One of the benefits, Dr. Denny-Gouldson noted, is that users can chart all the data in the templates without preparing discreet charts in advance for every variable or measure. The fit engine automatically reflects design changes in the charts, calculations, and reports as data is added.
Lonza (www.lonza.com) is planning to expand its ELN to a fully electronic version. Presently, it uses a hybrid system that lacks electronic signatures. This means that researchers must print and sign documents involved in experiments that may lead to patents and documents involved in qualification endeavors.
The key benefit of this upgraded system is that data is accessible throughout each of Lonza’s 26 facilities, reported Matthieu Giraud, Ph.D., project leader, R&D, Lonza exclusive synthesis, peptides, and oligonucleotides. The main functions, as originally defined in 2002, included full chemical search capabilities, a fast search on experiment properties, and text search. The system was also compatible with the Oracle CIS-Web and ISIS systems used at Lonza and with the existing LIMS.
The synergies among chemistry, biochemicals, and biotech result in new product pathways, but achieving them requires one inter- and intradepartmental tool. Building this new system required a global system that provided faster information access, more efficient intradepartment collaboration, and enhanced better security.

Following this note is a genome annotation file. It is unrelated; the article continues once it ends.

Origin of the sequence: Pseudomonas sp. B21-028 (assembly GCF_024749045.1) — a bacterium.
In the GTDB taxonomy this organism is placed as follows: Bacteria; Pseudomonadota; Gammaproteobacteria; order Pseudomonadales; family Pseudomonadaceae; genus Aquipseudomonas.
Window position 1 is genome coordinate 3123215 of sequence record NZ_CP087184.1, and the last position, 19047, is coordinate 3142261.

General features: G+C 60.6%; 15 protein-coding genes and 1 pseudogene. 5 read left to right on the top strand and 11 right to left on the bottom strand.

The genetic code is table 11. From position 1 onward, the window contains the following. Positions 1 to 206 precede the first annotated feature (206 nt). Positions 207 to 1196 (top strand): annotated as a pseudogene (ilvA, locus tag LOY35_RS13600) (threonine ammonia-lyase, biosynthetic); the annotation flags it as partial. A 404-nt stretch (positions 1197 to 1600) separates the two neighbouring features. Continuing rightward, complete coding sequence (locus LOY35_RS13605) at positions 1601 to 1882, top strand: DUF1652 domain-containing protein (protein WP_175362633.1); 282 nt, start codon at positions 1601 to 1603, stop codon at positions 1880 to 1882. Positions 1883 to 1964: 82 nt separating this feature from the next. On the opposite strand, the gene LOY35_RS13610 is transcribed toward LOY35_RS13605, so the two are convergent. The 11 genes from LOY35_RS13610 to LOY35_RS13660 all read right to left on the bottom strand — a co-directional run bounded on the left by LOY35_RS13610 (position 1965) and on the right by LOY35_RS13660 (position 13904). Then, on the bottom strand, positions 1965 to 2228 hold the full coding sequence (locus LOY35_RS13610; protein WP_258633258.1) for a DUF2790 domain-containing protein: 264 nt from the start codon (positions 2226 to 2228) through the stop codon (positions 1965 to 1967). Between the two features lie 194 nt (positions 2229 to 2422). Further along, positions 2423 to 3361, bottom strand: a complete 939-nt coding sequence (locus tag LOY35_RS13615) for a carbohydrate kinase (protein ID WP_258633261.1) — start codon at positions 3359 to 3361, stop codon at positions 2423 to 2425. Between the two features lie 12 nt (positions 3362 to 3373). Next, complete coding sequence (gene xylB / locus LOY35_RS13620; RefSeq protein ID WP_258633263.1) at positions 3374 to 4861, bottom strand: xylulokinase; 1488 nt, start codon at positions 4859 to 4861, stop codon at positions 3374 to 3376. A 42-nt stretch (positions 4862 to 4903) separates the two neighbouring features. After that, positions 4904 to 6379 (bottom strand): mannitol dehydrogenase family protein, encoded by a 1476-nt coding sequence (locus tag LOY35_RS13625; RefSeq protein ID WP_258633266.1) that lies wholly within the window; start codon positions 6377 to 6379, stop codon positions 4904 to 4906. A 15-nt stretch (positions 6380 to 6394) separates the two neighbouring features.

One of the key technical considerations for Sopheon (www.sopheon.com), which developed the ELN for Lonza, was that this new ELN seamlessly integrate with the existing Web-based chemical information system.
Within this implementation, “all electronic data from the ELN within a reaction are ready to be exported to Excel,” Dr. Giraud said. Other documents can also be easily added, either through imports or by scanning. Sopheon included ways of documenting new experiments with the same reactants using the new-reactions and cloning buttons.
Future plans at Lonza include improving the user interface and enhancing functionality as well as expanding its ELN to its microbio downstream-processing team and perhaps, through sharing best practices, to its mammalian production and development team.
Adoption by Scientists
“Adoption by scientists is split along experience lines,” Dr. Scoffin reported. Twenty-somethings, fresh from university, have been known to tell their new bosses that the organization is archaic if it’s still using paper notebooks. More experienced scientists generally are more hesitant, simply because they’re unfamiliar with the technology.
When Lonza implemented ELNs, scientists’ first response was not positive, Dr. Giraud recalled. But, they did agree to test it, and after a two-month pilot, users requested only minor changes. Now, all new projects use the ELN.